But in some cases, imaging fibers with a SEM also presents challenges, as the nature of some fibers might compromise the quality of your analysis. With this in mind, this blog describes how you can obtain a high analysis quality through proper SEM configuration and sample preparation. 

In our daily life, we make use of a large amount of objects and devices that are produced from fibers. Fibers are usually imaged in a scanning electron microscope (SEM), which provides high-resolution images, elemental analysis, and the possibility of automatically measuring thousands of fibers in mere minutes.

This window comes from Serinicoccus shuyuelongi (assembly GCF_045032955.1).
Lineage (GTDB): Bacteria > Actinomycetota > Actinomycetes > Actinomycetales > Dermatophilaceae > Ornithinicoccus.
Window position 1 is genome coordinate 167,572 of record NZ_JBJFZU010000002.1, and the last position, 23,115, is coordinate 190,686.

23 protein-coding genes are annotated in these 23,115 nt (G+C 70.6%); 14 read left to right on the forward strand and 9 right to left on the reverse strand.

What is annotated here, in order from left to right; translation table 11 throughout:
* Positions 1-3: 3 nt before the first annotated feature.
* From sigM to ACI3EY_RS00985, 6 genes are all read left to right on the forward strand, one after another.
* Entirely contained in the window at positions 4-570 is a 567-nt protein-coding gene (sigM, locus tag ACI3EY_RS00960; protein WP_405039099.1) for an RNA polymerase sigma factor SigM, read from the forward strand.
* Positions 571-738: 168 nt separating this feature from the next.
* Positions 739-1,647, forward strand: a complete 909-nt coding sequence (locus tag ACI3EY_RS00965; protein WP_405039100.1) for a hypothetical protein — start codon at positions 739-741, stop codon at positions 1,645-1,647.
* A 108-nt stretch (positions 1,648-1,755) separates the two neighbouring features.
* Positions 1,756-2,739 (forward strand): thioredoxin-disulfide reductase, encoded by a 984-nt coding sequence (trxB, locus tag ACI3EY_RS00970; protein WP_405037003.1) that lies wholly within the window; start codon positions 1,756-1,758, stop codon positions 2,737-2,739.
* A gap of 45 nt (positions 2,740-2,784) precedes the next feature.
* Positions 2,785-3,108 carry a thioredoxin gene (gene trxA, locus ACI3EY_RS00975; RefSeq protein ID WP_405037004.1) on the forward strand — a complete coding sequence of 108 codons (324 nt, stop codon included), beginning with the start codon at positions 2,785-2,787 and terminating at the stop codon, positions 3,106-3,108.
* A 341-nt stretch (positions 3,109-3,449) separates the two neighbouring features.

But in some cases, imaging fibers with a SEM also presents challenges, as the nature of some fibers might compromise the quality of your analysis. With this in mind, this blog describes how you can obtain a high analysis quality through proper SEM configuration and sample preparation. 

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The revolution in asbestos analysis

By Luigi Raspolini - Nov 30, 2018

The detection of asbestos fibers is a complex and time-consuming operation, requiring the use of electron microscopes and highly trained operators. This results in high costs for the analysis and a slow throughput. What if the microscope could support the operator with an automated fiber detection routine and cut the time (and cost) required for each analysis? Find out how in this blog.